Agreed, Kevin. I would just add that, while it is true that no right is “absolute,” our presumption should be that the rights that were explicitly written down in the Bill of Rights will come pretty close. As you note, when Joe Biden says “this right isn’t absolute,” he really means “therefore, I can limit it in any way I want.” But this is an inversion of how we should reflexively see it. “Not absolute” should not mean “not actually a right”; it should mean “a right that can only be abridged at the bleeding edge.”

There is a reason that the language in the Bill of Rights is as harsh as it is: “shall make no law”; “shall not be infringed”; “No Soldier shall”; “shall not be violated”; “no Warrants shall issue”; “No person shall be held to answer”; “shall enjoy the right”; “shall be preserved”; “shall not be required,” etc. These are not the words of people who wanted to ensure just a little bit of legal protection; they’re the words of people who were playing for keeps.

Bill Gates
Los Angeles Ban on Gas Stoves Is an Assault on Good Cooking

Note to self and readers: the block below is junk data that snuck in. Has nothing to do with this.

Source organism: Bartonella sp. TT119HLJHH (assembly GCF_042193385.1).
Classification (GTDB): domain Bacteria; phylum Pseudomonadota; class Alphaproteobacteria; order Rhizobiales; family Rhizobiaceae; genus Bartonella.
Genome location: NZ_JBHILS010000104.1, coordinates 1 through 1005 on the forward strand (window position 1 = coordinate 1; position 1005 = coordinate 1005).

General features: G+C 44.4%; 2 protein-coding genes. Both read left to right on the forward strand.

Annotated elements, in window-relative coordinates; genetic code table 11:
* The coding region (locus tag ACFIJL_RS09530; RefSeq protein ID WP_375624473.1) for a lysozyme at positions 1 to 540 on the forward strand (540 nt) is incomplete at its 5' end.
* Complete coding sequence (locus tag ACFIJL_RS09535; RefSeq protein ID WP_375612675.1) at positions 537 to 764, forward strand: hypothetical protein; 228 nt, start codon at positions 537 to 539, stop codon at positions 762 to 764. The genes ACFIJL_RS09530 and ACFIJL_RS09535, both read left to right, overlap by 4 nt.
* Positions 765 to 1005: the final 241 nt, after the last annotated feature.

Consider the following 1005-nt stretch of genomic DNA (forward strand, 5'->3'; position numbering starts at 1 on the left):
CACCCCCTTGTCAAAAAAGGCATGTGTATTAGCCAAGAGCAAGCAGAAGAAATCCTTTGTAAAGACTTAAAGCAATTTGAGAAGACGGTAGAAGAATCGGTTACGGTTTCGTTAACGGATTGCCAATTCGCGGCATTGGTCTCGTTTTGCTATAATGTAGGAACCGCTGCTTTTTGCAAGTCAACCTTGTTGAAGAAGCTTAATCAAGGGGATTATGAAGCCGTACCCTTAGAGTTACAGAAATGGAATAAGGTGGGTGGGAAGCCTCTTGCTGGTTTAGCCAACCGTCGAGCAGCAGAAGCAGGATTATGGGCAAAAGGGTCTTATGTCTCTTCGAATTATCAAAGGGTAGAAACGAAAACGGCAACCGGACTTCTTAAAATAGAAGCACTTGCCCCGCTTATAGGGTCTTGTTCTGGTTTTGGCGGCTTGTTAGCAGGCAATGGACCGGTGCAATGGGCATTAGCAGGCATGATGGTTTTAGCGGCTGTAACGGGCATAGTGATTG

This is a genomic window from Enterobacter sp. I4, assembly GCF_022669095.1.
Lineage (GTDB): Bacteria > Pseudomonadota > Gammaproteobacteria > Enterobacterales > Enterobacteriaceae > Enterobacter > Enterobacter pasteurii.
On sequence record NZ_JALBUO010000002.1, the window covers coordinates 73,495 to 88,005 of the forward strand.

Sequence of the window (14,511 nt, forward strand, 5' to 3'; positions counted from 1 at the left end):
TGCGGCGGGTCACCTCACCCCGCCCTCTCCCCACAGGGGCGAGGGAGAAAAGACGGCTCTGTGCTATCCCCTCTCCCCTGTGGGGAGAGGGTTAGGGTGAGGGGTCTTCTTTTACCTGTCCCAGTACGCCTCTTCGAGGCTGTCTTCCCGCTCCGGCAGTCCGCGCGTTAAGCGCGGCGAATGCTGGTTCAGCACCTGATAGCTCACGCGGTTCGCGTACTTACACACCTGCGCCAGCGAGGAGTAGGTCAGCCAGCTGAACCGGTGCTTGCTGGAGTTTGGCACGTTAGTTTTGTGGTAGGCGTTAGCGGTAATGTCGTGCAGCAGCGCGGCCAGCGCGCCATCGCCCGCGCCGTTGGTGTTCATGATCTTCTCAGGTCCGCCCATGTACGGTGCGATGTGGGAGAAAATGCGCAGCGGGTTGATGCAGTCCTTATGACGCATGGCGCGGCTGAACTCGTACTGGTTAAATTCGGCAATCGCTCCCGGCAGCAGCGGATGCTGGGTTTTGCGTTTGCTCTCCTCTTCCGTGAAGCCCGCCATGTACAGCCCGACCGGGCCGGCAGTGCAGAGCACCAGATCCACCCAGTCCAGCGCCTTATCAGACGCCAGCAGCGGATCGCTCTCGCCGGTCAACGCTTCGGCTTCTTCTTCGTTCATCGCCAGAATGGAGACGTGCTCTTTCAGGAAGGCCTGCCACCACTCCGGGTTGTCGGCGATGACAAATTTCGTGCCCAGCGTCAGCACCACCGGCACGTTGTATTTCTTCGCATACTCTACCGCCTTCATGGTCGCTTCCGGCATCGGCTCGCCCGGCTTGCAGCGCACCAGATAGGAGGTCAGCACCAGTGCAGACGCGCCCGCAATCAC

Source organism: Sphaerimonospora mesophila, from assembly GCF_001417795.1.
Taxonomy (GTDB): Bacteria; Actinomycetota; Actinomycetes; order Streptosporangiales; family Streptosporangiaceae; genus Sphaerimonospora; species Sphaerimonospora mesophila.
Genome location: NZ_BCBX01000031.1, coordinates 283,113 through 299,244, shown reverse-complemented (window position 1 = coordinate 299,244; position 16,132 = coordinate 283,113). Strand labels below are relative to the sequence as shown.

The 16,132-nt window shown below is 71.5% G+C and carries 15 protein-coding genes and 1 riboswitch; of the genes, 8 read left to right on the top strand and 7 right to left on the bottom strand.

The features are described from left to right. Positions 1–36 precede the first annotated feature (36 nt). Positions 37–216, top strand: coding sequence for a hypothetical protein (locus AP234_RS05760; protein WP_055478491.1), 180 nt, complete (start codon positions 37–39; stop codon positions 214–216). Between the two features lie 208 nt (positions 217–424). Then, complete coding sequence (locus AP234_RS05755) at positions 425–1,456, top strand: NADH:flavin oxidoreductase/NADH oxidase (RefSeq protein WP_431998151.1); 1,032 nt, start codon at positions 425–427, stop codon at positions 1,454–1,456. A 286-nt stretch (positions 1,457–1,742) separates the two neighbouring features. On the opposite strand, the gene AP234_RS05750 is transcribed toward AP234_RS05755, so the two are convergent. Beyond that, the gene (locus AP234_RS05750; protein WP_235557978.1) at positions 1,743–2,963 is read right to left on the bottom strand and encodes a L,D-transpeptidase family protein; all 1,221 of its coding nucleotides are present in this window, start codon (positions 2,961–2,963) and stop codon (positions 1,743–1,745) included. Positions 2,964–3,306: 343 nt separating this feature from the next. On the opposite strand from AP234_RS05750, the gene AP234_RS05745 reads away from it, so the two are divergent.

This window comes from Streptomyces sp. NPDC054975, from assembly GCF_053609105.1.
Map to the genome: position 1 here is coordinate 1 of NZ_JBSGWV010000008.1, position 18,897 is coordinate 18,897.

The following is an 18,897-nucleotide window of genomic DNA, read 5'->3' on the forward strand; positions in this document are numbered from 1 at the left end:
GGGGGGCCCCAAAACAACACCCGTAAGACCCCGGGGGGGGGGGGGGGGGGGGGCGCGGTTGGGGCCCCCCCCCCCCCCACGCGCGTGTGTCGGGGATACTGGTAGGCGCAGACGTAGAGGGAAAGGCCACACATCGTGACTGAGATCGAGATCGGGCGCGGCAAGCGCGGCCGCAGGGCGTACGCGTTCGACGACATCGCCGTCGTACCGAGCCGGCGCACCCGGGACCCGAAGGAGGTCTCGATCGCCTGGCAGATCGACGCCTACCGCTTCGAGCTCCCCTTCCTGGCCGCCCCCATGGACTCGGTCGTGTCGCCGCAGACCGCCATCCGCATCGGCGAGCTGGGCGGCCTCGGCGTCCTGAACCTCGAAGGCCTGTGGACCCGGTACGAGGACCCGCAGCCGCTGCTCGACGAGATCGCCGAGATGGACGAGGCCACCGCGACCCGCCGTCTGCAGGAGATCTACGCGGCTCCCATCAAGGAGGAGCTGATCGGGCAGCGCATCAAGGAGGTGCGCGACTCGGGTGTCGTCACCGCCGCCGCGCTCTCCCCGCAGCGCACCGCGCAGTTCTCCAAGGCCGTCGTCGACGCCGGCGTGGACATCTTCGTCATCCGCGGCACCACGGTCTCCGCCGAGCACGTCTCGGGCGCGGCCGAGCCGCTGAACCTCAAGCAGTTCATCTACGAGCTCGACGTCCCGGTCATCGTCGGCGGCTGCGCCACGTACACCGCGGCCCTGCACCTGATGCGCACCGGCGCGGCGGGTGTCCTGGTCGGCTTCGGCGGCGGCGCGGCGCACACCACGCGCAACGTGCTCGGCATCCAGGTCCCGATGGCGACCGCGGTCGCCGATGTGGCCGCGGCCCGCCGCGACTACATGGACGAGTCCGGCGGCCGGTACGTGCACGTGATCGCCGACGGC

(FotoCuisinette/Getty Images)

The Los Angeles City Council has joined other liberal cities in voting to ban gas stoves in new buildings, citing climate change — an absolute assault on good cooking.

Anybody who has cooked anything more complicated than Kraft macaroni and cheese can tell you that electric stoves, even the fanciest ones, are no match for cooking over a flame. Gas stoves produce heat immediately, while electric takes time to reach the desired temperature. More importantly, gas allows the cook to easily increase or decrease the temperature, which is essential in foods such as soups and sauces, that often require bringing something to a boil, then transitioning to a low simmer. When forced to use electric appliances, I will often have to turn on multiple burners at the same time, at different temperatures, so I can more easily navigate a recipe.